Rotten harvest

There are a lot of fallen apples in our backyard. Unfortunately, most of them are partially rotted or diseased. I’ve only found 3 good ones so far. One of the side effects of a carpet of apples in your backyard is that your backyard smells like Bath & Bodyworks. Hopefully next year we can take better care of the tree & get a real apple harvest….

We also have a minefield of rotting plums. Most of them have some kind of bug infestation. It’s not a good year for healthy plums in our backyard. This tree needs some attention.

Imagine how overwhelmed we will be when these fruit trees are doing well? Apple pies all around! Prunes all day and night! I know next to nothing about caring for neglected fruit trees, but I can read books / hire someone. This year, however, we have the unfortunate task of composting all this rotten fruit. Our new Biostack compost bin arrived just in time.

Our county subsidizes compost bins, so we took advantage of the program. I plan on eventually building our “dream composter” attached to the chicken coop, but until that construction project is completed (hopefully in time for 2010, but possibly 2014…), the 12 cubic feet of hot composting space in the Biostack will tide us over.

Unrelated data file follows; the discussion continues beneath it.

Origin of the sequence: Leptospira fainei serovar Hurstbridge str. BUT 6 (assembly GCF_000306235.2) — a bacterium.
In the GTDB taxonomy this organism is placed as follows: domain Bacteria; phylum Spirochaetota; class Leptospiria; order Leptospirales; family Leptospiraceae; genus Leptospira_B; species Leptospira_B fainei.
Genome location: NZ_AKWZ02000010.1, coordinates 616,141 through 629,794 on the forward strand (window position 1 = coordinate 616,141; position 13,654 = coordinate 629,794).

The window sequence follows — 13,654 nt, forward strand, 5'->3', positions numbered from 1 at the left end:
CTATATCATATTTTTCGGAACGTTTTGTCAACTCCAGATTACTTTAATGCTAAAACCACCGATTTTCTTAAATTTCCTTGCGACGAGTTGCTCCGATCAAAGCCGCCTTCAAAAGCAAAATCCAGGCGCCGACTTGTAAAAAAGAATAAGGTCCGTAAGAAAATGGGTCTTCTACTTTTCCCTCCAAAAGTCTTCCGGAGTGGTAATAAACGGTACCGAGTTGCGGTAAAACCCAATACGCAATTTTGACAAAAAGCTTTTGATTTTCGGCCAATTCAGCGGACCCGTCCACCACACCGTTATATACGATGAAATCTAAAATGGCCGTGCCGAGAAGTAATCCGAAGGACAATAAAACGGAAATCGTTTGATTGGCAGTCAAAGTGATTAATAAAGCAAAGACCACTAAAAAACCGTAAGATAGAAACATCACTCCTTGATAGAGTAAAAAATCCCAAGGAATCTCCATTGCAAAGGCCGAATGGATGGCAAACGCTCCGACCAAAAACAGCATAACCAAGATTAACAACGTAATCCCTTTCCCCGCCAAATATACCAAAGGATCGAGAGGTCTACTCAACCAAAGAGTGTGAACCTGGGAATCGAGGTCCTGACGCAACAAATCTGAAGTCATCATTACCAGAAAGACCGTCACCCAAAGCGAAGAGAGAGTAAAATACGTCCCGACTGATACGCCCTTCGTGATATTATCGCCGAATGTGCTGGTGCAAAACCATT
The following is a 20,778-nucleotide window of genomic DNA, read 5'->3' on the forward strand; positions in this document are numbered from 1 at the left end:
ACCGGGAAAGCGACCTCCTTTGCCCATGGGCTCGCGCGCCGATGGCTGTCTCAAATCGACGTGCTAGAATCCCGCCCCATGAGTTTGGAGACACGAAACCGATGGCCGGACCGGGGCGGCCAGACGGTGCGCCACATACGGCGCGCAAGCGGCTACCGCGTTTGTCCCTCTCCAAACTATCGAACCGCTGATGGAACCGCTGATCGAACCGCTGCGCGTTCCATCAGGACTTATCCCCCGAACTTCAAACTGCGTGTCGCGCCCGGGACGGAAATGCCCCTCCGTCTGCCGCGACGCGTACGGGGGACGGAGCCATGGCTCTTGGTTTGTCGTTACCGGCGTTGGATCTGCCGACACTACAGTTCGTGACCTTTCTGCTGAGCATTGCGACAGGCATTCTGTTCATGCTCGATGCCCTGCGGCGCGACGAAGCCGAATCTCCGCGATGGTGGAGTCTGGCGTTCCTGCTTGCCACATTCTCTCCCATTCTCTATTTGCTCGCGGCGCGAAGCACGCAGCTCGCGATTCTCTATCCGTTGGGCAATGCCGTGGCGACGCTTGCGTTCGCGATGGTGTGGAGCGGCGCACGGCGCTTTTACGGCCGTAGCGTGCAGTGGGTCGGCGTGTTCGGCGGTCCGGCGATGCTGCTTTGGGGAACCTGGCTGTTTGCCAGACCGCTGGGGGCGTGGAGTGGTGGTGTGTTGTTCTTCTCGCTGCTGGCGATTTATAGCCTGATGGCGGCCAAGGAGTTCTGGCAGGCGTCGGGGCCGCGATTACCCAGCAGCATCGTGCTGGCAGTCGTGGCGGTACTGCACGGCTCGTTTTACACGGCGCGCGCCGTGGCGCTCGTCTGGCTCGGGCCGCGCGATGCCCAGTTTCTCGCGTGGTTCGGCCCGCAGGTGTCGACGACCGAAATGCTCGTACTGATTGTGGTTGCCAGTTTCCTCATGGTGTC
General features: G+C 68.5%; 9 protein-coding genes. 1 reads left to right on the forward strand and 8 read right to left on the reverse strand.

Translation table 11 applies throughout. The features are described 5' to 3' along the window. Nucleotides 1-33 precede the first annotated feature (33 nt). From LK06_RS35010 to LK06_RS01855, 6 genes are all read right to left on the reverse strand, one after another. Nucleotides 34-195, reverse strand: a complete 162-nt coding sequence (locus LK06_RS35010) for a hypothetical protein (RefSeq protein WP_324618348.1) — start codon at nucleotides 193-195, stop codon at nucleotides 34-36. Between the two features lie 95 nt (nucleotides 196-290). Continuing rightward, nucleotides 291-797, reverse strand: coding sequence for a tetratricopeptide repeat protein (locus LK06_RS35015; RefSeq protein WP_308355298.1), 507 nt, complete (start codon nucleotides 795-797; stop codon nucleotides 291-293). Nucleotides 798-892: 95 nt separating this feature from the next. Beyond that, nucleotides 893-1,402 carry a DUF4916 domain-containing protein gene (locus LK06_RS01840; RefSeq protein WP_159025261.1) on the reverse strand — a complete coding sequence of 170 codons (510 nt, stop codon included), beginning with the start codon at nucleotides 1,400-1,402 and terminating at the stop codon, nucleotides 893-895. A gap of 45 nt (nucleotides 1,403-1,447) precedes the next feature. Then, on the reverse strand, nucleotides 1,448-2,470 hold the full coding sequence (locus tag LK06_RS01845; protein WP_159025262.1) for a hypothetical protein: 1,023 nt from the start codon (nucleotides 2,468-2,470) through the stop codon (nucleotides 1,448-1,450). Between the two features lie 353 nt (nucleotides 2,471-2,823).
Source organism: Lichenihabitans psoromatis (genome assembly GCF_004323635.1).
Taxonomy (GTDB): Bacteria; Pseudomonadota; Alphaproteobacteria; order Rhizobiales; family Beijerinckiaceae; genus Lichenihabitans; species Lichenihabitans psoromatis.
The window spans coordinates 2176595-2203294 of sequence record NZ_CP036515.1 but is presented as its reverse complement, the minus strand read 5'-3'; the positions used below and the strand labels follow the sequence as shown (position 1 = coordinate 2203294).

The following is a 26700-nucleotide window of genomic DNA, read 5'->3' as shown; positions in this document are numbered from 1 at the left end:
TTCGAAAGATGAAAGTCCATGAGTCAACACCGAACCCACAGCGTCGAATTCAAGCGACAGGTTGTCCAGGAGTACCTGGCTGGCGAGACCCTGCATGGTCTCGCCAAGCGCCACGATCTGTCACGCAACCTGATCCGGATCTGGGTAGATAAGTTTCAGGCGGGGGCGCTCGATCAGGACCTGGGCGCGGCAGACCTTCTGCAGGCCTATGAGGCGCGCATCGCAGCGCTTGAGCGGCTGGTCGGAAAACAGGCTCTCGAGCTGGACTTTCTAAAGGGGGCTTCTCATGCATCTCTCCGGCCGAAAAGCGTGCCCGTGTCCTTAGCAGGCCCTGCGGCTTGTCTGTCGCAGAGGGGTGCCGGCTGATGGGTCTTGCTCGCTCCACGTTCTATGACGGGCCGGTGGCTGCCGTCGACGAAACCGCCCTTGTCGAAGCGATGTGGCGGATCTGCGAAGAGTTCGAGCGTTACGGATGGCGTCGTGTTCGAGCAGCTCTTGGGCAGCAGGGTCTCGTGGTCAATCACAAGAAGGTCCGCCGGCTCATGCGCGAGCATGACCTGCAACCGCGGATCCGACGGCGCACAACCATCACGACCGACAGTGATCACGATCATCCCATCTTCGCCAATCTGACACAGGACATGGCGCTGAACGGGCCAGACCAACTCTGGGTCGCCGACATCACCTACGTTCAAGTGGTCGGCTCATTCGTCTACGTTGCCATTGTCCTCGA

Now that our compost operation is up & running, we can tackle the invasive ivy trying to take over our yard. I think we might have inherited some electric hedge clippers from the previous owners, and I read that you can make short work of ivy with electric hedge clippers. I’m going to leave the mint plants that are flourishing. You can eat mint, but you can’t eat ivy… can you? I need to research this.

Some people might say we should finish unpacking the house and find places for all of our stuff…. but let’s be serious here. We can unpack when the weather’s bad. This is Olympia, it’s basically guaranteed to rain for 6 months.

Advertisements

2 Comments

Filed under fall, food, home, urban farming

2 responses to “Rotten harvest

  1. Jen

    There’s a program in Seattle called Lettuce Link that helps homeowners care for their fruit trees. In return, you donate any excess fruit to food banks. http://www.solid-ground.org/Programs/Nutrition/Lettuce/Pages/default.aspx

    I don’t know if there’s anything like that in Olympia, but there should be….

  2. Pingback: Now Harvesting: Homegrown Compost | krista and jess

Leave a Reply

Fill in your details below or click an icon to log in:

WordPress.com Logo

You are commenting using your WordPress.com account. Log Out / Change )

Twitter picture

You are commenting using your Twitter account. Log Out / Change )

Facebook photo

You are commenting using your Facebook account. Log Out / Change )

Google+ photo

You are commenting using your Google+ account. Log Out / Change )

Connecting to %s